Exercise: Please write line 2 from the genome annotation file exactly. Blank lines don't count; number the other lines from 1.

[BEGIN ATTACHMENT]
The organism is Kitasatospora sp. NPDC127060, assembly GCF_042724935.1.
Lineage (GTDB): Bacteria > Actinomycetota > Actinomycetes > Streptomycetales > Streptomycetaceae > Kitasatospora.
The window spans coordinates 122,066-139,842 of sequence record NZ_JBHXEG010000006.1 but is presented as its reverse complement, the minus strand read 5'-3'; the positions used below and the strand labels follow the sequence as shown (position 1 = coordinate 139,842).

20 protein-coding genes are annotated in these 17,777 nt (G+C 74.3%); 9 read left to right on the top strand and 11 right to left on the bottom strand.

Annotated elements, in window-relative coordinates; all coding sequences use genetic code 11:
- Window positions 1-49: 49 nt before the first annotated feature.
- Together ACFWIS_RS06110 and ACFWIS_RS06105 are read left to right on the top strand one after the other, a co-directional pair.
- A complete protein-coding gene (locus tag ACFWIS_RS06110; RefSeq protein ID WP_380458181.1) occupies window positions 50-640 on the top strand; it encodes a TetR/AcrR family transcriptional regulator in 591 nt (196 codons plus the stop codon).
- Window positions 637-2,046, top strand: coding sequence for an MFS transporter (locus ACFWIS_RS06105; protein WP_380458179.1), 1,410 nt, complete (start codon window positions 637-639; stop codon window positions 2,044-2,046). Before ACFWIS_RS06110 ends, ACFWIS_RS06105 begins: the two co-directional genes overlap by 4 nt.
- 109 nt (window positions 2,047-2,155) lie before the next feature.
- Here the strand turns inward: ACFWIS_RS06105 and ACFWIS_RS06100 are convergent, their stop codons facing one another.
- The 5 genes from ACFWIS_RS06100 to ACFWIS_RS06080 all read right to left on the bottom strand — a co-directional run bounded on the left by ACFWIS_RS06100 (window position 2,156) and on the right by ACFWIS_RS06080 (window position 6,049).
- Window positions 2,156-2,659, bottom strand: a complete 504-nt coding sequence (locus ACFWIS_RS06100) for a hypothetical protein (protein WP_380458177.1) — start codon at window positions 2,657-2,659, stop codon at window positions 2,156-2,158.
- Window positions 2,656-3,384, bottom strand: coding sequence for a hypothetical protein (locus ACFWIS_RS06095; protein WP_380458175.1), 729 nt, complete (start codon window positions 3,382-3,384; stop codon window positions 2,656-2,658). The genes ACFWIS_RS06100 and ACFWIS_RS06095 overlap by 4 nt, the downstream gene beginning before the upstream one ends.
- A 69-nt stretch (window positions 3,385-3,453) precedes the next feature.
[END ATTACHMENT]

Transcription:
Lineage (GTDB): Bacteria > Actinomycetota > Actinomycetes > Streptomycetales > Streptomycetaceae > Kitasatospora.